Thousands of residents of Southeast Alaska who depend on wild salmon for their livelihood told federal officials in a comment period that concluded Feb. 22 that protections are needed for high value salmon habitat in Tongass National Forest.
The Forest Service is currently in the process of amending the 2008 Tongass Land and Resource Management Plan, the blueprint for how the forest is managed.
Of particular concern are the Tongass 77 watersheds.
“Identifying high value fish and wildlife habitat, including Tongass 77 watersheds, as not suitable for timber production would be a significant step toward placing fish and wildlife on a more even footing with traditional extractive industries, and is far overdue,” said Austin Williams, Alaska director of law and policy for Trout Unlimited, in a statement released on Feb. 23.
Support for protection of this habitat has come from fishermen, hunters, recreational users, and many others who rely on wild salmon.
The Tongass is America’s largest national forest, and produces tens of millions of wild salmon each year. While the majority of Southeast Alaska salmon and trout streams are healthy, threats from ill-conceived timber projects, roads, mining and initiatives to privatize large swaths of the Tongass are still a concern in these productive salmon waters, Trout Unlimited said in its statement.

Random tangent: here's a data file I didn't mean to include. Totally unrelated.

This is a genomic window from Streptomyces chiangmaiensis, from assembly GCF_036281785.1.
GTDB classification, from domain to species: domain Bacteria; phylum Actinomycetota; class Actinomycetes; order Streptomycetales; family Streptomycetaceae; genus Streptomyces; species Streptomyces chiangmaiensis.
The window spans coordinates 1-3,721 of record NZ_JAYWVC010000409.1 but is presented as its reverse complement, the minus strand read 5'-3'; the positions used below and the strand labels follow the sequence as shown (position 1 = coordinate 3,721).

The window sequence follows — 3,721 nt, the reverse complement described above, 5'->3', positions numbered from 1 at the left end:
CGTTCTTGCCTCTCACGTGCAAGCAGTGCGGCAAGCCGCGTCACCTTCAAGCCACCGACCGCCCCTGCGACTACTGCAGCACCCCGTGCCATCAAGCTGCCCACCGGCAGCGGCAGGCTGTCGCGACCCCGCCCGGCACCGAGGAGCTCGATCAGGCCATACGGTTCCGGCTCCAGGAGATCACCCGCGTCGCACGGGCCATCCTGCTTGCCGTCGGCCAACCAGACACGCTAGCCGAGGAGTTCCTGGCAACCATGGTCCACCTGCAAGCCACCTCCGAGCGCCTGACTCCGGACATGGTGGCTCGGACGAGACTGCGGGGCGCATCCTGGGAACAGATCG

The process of amending the Tongass management plan began with a 2013 memo from US Agriculture Secretary Tom Vilsack, directing the Tongass to transition its forest management program to be more ecologically, socially and economically sustainable. The agency said an amendment to the plan was needed to accelerate the transition to a young growth forest management program, and to do so in a way that preserves a viable timber industry that provides jobs for residents of Southeast Alaska.
Mark Kaelke, Southeast Alaska project director for TU, said the intent of the Forest Service to transition is pretty clear and that he is hopeful that the agency will be responsive to the thoughts of people in the region on how that should take place.
According to the Forest Service, a final decision approving the plan amendment is anticipated by mid-December.